Bob Dylan Archive
The calamity of weather disaster in literature offers more overt indications of those who are vulnerable and exposed. From Shakespeare’s encroaching storms to Richard Wright’s floods, from Zora Neale Hurston’s hurricane to Haruki Murakami’s quakes, we learn that we have to keep our eyes on the skies and our
From the increase in hate crimes in public libraries to Bob Dylan’s Nobel Prize acceptance speech, here are last week’s biggest literary headlines: In recent weeks, public libraries have seen a rise in hate crimes. Reported incidents include the defacement of books about Islam with racist language and imagery, anti-Semitic
From Trevor Noah’s recent memoir to a new novel from Paula Hawkins, here are this week’s biggest literary headlines: Trevor Noah, the host of The Daily Show, recently released his memoir Born a Crime: Stories from a South African Childhood. As the child of a Xhosa mother and a Swiss-German father
From the National Book Award winners to Zadie Smith’s newest novel, here are last week’s biggest literary headlines: The 67th annual National Book Awards ceremony took place November 16. The winners included Colson Whitehead’s The Underground Railroad for fiction, Ibram X. Kendi’s Stamped from the Beginning: The Definitive History of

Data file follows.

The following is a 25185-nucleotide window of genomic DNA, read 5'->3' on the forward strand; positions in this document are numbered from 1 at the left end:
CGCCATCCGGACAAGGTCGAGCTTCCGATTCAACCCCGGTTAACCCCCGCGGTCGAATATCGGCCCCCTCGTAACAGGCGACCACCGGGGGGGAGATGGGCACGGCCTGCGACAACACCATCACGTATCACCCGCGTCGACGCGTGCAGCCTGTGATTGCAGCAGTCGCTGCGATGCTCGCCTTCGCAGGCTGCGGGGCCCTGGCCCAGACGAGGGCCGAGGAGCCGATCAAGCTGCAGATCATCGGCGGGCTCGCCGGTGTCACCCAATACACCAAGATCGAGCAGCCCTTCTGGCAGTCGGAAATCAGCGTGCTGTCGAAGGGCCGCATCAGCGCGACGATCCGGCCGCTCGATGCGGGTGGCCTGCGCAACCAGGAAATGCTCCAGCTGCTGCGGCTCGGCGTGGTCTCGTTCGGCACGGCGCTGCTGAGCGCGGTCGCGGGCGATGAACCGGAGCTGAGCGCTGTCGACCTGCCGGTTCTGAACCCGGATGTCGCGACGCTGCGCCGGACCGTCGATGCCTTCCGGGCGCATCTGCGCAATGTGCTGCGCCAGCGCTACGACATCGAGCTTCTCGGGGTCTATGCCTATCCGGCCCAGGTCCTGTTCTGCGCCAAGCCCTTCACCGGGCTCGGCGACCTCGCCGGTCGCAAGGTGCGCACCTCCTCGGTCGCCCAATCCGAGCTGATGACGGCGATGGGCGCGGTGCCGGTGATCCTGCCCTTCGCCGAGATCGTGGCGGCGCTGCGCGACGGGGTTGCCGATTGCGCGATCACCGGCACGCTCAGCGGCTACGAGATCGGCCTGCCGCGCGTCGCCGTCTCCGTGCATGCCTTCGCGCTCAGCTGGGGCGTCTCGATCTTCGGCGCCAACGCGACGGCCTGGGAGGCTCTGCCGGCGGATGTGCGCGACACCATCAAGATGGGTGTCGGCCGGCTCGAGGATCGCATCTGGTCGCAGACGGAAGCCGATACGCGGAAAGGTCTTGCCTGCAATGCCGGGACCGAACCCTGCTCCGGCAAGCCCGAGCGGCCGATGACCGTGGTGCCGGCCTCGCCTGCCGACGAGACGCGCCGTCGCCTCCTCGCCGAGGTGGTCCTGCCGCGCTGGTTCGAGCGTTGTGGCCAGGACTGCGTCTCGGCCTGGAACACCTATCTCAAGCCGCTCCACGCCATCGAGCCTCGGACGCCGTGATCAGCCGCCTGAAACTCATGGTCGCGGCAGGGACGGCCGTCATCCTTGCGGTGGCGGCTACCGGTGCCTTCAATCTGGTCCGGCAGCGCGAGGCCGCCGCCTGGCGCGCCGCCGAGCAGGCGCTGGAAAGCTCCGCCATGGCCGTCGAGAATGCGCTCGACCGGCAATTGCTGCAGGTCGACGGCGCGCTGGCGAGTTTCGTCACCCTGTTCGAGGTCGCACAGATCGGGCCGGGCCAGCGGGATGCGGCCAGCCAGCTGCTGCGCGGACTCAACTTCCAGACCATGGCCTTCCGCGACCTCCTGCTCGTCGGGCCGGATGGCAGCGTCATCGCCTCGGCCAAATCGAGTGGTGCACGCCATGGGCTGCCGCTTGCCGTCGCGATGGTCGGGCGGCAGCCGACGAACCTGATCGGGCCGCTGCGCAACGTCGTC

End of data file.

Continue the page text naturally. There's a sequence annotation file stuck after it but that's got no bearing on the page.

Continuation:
In the Fall 1966 issue of Epoch Magazine, Joyce Carol Oates’ classic short story, “Where Are You Going, Where Have You Been?” first appears. Oates takes cues from Schmid’s case to tell the story of 15-year-old Connie.
From the Man Booker Prize winner to Stephen King’s new picture book, here are last week’s biggest literary headlines: Paul Beatty won the Man Booker Prize for his novel The Sellout following a unanimous decision by the judges. Beatty is the first American to win the prize, which was expanded
From the rise in attendance at the Frankfurt Book Fair to the research that names Christopher Marlowe as a co-author of Henry VI, here are last week's biggest literary headlines.
Genre, in a post-Dylan-won-the-Nobel world, is worth considering on a variety of levels, and often when people hear “chapbook,” they assume automatically the speaker means a short collection of poetry. Publishers, though, also print chapbooks of prose.
From Bob Dylan's Nobel Prize to the beginning of the Frankfurt Book Fair 2016, here are last week's biggest literary headlines.
In my last post I talked about my love of zombies—the blank stares, the hyperfast sprinting, and the social allegory of the undead—and my less-than-love for the resurgence of swoony vampires. In light of the revival of such classic horror monsters, I’m left wondering: what about werewolves? (Or for